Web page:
4. 4. • A chronic and progressive joint disease following loss of protective sensation and leads to destruction of joints and surrounding bony structures. May lead to amputation if left untreated
  5. 5. RISK FACTORS • Diabetic neuropathy • Alcoholism • Leprosy • Meningomyelocele • Tabes dorsalis/syphilis • Syringomyelia • Any condition that causes sensory or autonomic neuropathy
  6. 6. EPIDEMIOLOGY • In diabetic patients: 0.1-1.4% • In diabetics with neuropathy 7.5% • Bilateral disease occurs in <10% • Type 1 DM: 20-25 years post diagnosis • Type 2 DM: 5-10 years post diagnosis • Gender ?Male predominance
  7. 7. PATHOPHYSIOLOGY Neurotraumatic theory: German theory 1946 • Peripheral neuropathy  loss of protective sensation  increase susceptibility to injuries (repeated minor or acute)  progressive destruction and damage to bone and joints
  8. 8. PATHOPHYSIOLOGY Neurovascular theory: French theory 1868 • Spinal cord lesion  autonomic neuropathy  AV shunting  increased blood flow (warm foot and dilated veins)  Increased osteoclast activity  bone resorption and mechanical weakening  fractures and deformity
  9. 9. PATHOPHYSIOLOGY Molecular biology • Inflammatory cytokines may cause destruction IL-1 and TNF – alpha  increased production of transcription factor - kB
  10. 10. CLINICAL PRESENTATION • Symptoms • Swelling foot and ankle • Pain 50% • Loss of function
  11. 11. CLINICAL PRESENTATION • Acute Charcot • Swelling • Warmth (3.3° warmer) • Erythema (will decrease with Charcot but not with infection on elevation)
  12. 12. CLINICAL PRESENTATION • Chronic Charcot • Structurally deformed foot • Rocker bottom deformity • Collapsed medial arch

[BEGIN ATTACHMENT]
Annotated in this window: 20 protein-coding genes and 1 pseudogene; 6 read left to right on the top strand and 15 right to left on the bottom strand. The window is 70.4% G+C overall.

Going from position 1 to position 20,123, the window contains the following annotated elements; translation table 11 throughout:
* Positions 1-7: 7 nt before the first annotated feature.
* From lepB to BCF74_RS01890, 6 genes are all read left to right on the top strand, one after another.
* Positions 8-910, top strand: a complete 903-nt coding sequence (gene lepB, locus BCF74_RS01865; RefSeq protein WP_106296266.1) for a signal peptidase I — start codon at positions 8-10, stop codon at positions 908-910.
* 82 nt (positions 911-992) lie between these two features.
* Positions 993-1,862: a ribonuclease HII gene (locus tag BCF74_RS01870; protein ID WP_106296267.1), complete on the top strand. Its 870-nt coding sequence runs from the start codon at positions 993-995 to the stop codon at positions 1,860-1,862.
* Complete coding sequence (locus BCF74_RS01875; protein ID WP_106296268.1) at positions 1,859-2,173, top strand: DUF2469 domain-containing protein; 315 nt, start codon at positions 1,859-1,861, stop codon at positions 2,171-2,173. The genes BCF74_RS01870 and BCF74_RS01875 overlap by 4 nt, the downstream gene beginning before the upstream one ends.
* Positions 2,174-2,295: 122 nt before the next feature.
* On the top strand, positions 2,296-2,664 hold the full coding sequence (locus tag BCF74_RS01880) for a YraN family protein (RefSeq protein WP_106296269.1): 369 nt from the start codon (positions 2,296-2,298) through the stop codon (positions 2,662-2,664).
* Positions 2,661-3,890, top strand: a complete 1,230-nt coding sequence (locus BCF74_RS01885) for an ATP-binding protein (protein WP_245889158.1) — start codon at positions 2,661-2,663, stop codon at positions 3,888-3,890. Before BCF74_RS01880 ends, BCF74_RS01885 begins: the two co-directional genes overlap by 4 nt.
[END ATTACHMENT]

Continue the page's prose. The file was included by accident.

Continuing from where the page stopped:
13. 13. CLASSIFICATION
  14. 14. Stage 0: Joint oedema. Negative radiographs.
  15. 15. Stage 1: Fragmentation. Joint oedema. Bone resorption. Dislocations. Fractures
  16. 16. Stage 2: Coalescence. Decreased local oedema. Sclerosis. Fracture healing. Debris resorption. Decreased joint mobility.
  17. 17. Stage 3: Reconstruction. No joint oedema. Consolidation and remodelling of fracture fragments. Ulcers may develop.
  18. 18. INVESTIGATION • Inflammatory markers: Elevated in Osteomyelitis and Charcot • Bone scan: useful in presence of superimposed osteomyelitis • Technetium bone scan: maybe positive in infection or Charcot • Indium WBC scan: Negative in Charcot. Positive in osteomyelitis
  19. 19. • MRI: differentiate between abscess and soft tissue swelling • Biopsy: to guide antibiotic therapy • Histology: Synovial hypertrophy and detritic synovitis
  20. 20. MANAGEMENT • Non-operative • Total contact casting every 2-4 weeks for 2-4 months • Orthotics – Charcot restraint orthotics walker (CROW) boot can be used after TCC • Shoe modifications to reduce ulcerations
  21. 21. • Operative • Resection of bony prominences (exostectomy) and Achilles Tendon lengthening • Braceable foot with equinus deformity and focal bony prominence causing skin breakdown • Aim to achieve plantigrade foot that allows ambulation without skin compromise
  22. 22. • Deformity correction, arthrodesis +/- osteotomy • Severe deformity that is not braceable • High complication rate up to 70% • Amputation • Failed surgery. Unstable arthrodesis. Recurrent infection • Aim is for partial or limited amputation if vascularity allows
  23. 23. Sohn et al performed a retrospective study to compare the risks of lower-extremity amputation • Charcot patients had a 4.1 amputations per 100 person-years vs ulcer patients 4.7 • In patients under 65 years amputation risk 7x in ulcer only vs. 12x for Charcot and ulcer
  24. 24. THANK YOU

×